Next Steps in the Red Sea: Offense, Not Just Defense

by December 2023
USS Carney (DDG 64) defeats a combination of Houthi missiles and unmanned aerial vehicles in the Red Sea, October 19, 2023. Photo Credit: U.S. Navy/Cover Images via Reuters Connect.

Recent events in the transit lanes of the Red Sea have underscored the need for international action to restore freedom of navigation for commercial shipping traffic. Attacks on commercial ships by the Iranian proxy Houthi regime in Yemen have become a daily occurrence, not seen since Iran’s attacks on oil tankers in the Gulf from 1984 to 1988.  

In December 2023, the Danish shipping line Maersk placed a moratorium on transit through the Red Sea until the situation is rectified. Other shippers followed suit and are pursuing alternative routes around the Cape of Good Hope in Africa, increasing transit times, burning thousands more gallons of fossil fuels and eventually passing billions of dollars in additional costs onto consumers worldwide.  

US Navy destroyers have mitigated some of the Houthi attacks by downing incoming missiles or attack drones. The performance of our ships and sailors has been commendable, but simply knocking down incoming attacks will not solve the crisis. More decisive action is required to go after the source of the problem. The December 18 announcement by Secretary of Defense Lloyd Austin of the formation of Operation Prosperity Guardian, an international mission to counter these attacks, is a good first step. But will it have the authority and military capacity to eradicate the source of the problem?  As of this writing in late December, only the UK and Greece have contributed vessels to this US-led mission (though others have pledged to contribute personnel).  France and Italy have said their vessels in the Red Sea will remain under national not joint command.    

Red Sea threats are not a new problem. On October 12, 2000, the USS Cole was attacked while taking on supplies at anchor off the country of Yemen. Al-Qaida killed 17 US Navy personnel and wounded 37 more and since then there has been a dark shadow over ships transiting the Bab al-Mandeb and the Red Sea. No retaliatory action was taken to root out and destroy al-Qaida and one year later, on September 11, 2001, America suffered the most debilitating attack on its sovereign territory since Pearl Harbor in December 1941. The story of the USS Cole is chronicled in the book, Front Burner, by its commanding officer and my Naval Academy classmate, Commander Kirk Lippold.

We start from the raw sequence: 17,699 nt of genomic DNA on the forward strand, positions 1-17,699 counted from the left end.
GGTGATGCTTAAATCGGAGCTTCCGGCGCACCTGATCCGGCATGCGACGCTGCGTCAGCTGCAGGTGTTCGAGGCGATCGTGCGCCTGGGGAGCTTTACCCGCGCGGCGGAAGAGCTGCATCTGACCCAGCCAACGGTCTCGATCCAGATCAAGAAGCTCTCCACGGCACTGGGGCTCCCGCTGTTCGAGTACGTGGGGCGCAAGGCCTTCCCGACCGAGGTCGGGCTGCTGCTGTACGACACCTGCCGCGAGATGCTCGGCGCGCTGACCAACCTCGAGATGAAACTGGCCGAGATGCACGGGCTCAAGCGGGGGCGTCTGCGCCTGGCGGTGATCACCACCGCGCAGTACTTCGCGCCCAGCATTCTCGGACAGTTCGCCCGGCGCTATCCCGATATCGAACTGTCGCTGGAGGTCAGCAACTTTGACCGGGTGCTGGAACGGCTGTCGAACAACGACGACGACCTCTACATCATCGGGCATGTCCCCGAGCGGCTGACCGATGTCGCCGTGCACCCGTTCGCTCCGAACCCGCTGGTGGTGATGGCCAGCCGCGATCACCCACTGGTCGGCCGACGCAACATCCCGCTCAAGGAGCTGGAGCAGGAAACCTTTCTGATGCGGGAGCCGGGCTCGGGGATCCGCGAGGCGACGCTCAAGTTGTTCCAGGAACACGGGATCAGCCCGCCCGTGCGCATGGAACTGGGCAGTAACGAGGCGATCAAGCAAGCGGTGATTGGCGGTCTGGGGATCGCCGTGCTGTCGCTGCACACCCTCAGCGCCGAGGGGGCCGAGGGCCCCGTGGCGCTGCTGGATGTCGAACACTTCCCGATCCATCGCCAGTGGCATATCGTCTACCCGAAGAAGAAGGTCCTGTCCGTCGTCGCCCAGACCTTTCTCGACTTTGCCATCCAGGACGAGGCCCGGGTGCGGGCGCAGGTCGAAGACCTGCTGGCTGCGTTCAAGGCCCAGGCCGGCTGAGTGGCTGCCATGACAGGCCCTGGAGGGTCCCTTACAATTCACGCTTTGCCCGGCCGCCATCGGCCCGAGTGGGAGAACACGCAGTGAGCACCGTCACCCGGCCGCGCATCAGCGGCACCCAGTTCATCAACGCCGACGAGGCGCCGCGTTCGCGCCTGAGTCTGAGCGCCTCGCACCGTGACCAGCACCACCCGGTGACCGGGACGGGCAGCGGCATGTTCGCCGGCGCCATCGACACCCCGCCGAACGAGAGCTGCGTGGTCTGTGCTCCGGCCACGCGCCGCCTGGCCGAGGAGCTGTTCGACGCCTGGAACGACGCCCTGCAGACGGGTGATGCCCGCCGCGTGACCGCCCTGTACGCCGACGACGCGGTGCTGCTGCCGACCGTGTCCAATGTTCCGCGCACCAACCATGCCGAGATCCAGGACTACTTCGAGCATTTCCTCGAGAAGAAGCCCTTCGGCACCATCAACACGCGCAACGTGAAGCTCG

In the opening paragraphs of his book, Lippold declares: 

The attack on USS COLE was an act of war.  It was an inexcusable intelligence failure on the part of the U.S. government. Sadly, neither the Navy nor the nation did anything to respond and the wheels of the nation’s destiny were set into motion, culminating in the attacks of September 11, eleven months later. 

In the epilogue, Lippold writes that he and the families of the USS Cole took some solace in the demise of Osama bin Laden on May 1, 2011, but that other terrorist groups have filled the void left by a weakened al-Qaida. On October 1, 2016, the former US Navy ship Swift, operated by the United Arab Emirates, was struck by an Iranian C-802 cruise missile fired by Houthi rebels. Shortly thereafter, the USS Mason engaged more Houthi missiles in the Red Sea with no damage to US personnel. 

A hole estimated at 40 feet wide and 40 feet high is visible in the left side of the hull of USS Cole after it was attacked on October 12, 2000. Photo credit: REUTERS

Following the 2016 exchanges, the Houthis were distracted by a prolonged ground war with Saudi Arabia and the world turned a blind eye to threats in the Red Sea. But on January 30, 2017, the Houthis attacked a Saudi Arabian frigate with an unmanned drone that caused significant damage to the ship.  Since this strike, which was left unchecked, the Houthis have stockpiled an arsenal  of Iranian-supplied missiles and drones and improved their tactics, techniques, and procedures.